Zach Swaffer
Wealth Advisor

"My planning process is centered on building a coaching relationship with my clients which enables me to construct a sound financial plan and make the necessary adjustments as life evolves"


Zach’s passion is coaching. After an injury derailed his athletic plans, Zach became a student coach to help develop and mentor his former teammates. During this time, Zach learned how much he enjoys working with others and watching them grow as individuals during the process of reaching their goals.

After graduating from Hillsdale College in Michigan, Zach started working at Chemical Bank, in their leadership development program. During this time, Zach decided to make the shift to becoming an advisor and turned his career to coaching others in financial planning and started with Trilogy Financial in 2018.

Zach joined Trilogy Financial for two significant reasons. The first, because Trilogy is an independent advisory firm which allows him to work in the best interest of his clients and choose products that are best suited for his client’s needs and goals. Finally, Zach found Trilogy’s emphasis on the coaching relationship that advisors develop with their clients. With a substantial background in athletics, Zach has seen the effects good coaching has on individuals and their progress. In addition to helping others finally, being active in the community is very important to Zach.

While living in Michigan, Zach is a founder of a non-profit called St. Max’s Fellowship for Teens. A non-profit organization that focused on providing safe, fun, and transformative mission trips for “at-risk teens.” Since moving to Denver, Zach has continued his community efforts by joining a local group called Warren Village Young Leaders. This group of young professionals works with a local non-profit that focuses on economic empowerment for single-parent families. Zach is also a member of the young professional’s board for the Colorado Special Olympics.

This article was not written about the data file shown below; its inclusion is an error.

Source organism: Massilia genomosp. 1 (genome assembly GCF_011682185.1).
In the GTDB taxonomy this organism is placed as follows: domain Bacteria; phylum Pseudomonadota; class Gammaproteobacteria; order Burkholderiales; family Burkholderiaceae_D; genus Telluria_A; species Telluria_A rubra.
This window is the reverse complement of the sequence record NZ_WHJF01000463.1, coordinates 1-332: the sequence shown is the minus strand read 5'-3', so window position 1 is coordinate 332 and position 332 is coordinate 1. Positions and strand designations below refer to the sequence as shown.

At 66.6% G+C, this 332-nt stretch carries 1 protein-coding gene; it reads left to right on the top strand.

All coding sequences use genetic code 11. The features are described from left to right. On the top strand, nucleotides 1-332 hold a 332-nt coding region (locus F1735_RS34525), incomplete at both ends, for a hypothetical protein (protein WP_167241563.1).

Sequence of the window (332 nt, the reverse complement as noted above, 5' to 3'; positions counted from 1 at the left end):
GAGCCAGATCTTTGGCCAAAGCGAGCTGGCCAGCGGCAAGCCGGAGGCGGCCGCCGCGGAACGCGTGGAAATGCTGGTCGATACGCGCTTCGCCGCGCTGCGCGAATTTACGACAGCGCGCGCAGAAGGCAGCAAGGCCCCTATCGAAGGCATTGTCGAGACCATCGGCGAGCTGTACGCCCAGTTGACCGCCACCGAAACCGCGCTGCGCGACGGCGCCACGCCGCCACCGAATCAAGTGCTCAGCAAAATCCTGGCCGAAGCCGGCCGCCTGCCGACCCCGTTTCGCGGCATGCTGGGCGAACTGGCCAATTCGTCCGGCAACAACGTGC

In his free time, Zach enjoys backpacking, hiking, attending concerts, reading, cooking, and playing recreational league sports.

ZACH's Client Relationships

Zach and his team support a wide variety of clients, but here are some of the groups he has built his practice around.

Let’s talk about employer loyalty. For much of the 20th century, Americans (by and large) followed a standard script: enter the workforce and work for a single company for decades, then throw a retirement party at 65 and cash in a pension – a reward for years of company loyalty. This pension provided retirement income; usually, a percentage of the yearly salary the employee earned while working. American Express established the first corporate pension plan in the US in 1875. By 1960, about half of the private sector employees had a pension. Of course, in 1960 the average life expectancy was 67, meaning that if you retired at 65 (standard at the time), the average pension only had to provide income for two years.